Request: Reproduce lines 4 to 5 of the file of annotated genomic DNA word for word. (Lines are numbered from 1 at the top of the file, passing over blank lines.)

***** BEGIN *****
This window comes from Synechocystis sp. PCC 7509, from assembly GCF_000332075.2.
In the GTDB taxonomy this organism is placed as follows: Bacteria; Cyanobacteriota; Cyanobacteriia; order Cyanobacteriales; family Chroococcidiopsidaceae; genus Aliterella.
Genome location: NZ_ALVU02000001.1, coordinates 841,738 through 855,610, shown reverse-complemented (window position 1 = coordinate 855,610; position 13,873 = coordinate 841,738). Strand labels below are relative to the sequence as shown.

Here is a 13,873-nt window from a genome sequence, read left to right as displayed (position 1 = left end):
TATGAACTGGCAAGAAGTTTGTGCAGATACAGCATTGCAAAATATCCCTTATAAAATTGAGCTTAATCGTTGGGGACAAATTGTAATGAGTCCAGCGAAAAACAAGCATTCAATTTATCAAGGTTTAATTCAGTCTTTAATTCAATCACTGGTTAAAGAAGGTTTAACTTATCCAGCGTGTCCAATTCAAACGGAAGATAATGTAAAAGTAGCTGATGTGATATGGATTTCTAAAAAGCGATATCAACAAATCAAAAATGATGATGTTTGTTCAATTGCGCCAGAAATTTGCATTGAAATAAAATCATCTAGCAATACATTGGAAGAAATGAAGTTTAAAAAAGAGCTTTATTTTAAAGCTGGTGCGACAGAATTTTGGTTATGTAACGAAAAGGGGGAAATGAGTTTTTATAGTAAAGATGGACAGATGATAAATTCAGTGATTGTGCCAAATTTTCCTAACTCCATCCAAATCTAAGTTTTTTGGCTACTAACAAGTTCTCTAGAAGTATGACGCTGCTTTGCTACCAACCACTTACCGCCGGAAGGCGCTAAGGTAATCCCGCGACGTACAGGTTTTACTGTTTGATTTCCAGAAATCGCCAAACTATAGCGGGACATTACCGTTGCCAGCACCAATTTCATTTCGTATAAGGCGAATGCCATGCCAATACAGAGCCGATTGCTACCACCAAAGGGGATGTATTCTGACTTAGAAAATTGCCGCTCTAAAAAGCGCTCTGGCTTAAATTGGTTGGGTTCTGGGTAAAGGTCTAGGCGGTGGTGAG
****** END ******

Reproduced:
Here is a 13,873-nt window from a genome sequence, read left to right as displayed (position 1 = left end):
TATGAACTGGCAAGAAGTTTGTGCAGATACAGCATTGCAAAATATCCCTTATAAAATTGAGCTTAATCGTTGGGGACAAATTGTAATGAGTCCAGCGAAAAACAAGCATTCAATTTATCAAGGTTTAATTCAGTCTTTAATTCAATCACTGGTTAAAGAAGGTTTAACTTATCCAGCGTGTCCAATTCAAACGGAAGATAATGTAAAAGTAGCTGATGTGATATGGATTTCTAAAAAGCGATATCAACAAATCAAAAATGATGATGTTTGTTCAATTGCGCCAGAAATTTGCATTGAAATAAAATCATCTAGCAATACATTGGAAGAAATGAAGTTTAAAAAAGAGCTTTATTTTAAAGCTGGTGCGACAGAATTTTGGTTATGTAACGAAAAGGGGGAAATGAGTTTTTATAGTAAAGATGGACAGATGATAAATTCAGTGATTGTGCCAAATTTTCCTAACTCCATCCAAATCTAAGTTTTTTGGCTACTAACAAGTTCTCTAGAAGTATGACGCTGCTTTGCTACCAACCACTTACCGCCGGAAGGCGCTAAGGTAATCCCGCGACGTACAGGTTTTACTGTTTGATTTCCAGAAATCGCCAAACTATAGCGGGACATTACCGTTGCCAGCACCAATTTCATTTCGTATAAGGCGAATGCCATGCCAATACAGAGCCGATTGCTACCACCAAAGGGGATGTATTCTGACTTAGAAAATTGCCGCTCTAAAAAGCGCTCTGGCTTAAATTGGTTGGGTTCTGGGTAAAGGTCTAGGCGGTGGTGAG